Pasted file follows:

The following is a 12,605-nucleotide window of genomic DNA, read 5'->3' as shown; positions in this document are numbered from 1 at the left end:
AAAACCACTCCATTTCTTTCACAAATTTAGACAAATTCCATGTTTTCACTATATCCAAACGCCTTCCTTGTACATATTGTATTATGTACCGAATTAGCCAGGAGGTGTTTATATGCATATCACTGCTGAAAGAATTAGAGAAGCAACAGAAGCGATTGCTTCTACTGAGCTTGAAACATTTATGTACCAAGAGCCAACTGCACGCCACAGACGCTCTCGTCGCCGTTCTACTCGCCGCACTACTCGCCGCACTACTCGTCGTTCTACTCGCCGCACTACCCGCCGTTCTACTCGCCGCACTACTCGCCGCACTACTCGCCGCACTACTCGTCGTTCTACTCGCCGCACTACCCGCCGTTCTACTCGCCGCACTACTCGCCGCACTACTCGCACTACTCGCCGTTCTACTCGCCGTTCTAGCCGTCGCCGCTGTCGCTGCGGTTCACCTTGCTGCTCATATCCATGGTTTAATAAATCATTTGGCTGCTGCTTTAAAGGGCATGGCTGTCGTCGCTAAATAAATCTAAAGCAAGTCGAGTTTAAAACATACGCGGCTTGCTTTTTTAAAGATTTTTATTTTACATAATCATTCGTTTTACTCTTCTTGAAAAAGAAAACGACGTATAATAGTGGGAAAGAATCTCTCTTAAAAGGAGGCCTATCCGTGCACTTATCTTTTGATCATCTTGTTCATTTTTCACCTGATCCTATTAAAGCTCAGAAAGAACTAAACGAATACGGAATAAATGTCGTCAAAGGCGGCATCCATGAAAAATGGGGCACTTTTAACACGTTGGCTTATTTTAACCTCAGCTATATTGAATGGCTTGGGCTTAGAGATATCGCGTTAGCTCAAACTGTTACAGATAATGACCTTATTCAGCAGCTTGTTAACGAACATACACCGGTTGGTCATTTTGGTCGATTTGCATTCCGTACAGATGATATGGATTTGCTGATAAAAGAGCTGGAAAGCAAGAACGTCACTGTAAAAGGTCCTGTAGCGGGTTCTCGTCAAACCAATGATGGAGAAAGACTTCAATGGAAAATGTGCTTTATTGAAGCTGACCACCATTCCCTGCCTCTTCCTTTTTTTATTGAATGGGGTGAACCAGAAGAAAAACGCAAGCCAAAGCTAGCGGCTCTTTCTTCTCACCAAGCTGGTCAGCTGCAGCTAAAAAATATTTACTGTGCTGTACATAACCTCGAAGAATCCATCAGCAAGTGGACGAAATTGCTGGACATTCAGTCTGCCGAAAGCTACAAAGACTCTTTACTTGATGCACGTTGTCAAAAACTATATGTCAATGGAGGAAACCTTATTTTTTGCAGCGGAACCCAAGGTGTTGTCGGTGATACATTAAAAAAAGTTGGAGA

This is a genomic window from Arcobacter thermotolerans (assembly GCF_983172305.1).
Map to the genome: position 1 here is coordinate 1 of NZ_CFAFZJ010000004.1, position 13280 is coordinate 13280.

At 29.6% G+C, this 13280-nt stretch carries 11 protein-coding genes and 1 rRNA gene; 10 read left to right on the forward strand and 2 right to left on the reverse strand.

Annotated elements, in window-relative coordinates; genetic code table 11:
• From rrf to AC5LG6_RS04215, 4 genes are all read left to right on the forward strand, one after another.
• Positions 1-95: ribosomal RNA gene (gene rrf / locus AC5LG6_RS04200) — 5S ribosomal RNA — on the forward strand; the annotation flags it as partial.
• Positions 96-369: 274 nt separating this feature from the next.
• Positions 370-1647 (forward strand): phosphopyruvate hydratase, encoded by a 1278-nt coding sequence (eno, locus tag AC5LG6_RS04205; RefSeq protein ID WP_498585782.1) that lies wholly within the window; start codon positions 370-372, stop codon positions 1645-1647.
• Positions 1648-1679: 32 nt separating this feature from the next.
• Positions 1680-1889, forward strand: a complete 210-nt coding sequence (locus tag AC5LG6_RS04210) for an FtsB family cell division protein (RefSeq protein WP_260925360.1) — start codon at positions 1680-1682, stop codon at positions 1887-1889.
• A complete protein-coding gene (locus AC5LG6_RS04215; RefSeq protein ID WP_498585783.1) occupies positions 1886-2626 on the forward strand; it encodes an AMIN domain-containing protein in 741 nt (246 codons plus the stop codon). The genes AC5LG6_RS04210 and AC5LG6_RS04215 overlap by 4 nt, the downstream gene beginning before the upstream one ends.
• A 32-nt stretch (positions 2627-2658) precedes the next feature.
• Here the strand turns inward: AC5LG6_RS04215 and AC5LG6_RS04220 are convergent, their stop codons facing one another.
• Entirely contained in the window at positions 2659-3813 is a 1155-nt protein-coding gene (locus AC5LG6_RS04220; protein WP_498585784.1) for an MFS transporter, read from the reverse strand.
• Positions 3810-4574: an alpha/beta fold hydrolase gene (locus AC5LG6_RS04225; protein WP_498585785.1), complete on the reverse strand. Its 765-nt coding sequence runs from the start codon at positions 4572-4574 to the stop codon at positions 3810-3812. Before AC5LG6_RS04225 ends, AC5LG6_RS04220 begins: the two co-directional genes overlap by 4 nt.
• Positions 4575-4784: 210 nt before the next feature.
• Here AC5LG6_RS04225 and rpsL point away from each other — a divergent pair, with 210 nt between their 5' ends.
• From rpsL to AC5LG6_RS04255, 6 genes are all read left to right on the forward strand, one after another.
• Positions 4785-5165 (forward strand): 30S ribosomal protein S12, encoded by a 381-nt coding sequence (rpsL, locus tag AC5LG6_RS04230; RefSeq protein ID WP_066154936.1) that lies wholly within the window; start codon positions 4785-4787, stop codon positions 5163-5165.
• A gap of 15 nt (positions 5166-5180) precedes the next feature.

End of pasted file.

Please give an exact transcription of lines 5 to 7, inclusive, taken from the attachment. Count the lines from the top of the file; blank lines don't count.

At 29.6% G+C, this 13280-nt stretch carries 11 protein-coding genes and 1 rRNA gene; 10 read left to right on the forward strand and 2 right to left on the reverse strand.

Annotated elements, in window-relative coordinates; genetic code table 11:
• From rrf to AC5LG6_RS04215, 4 genes are all read left to right on the forward strand, one after another.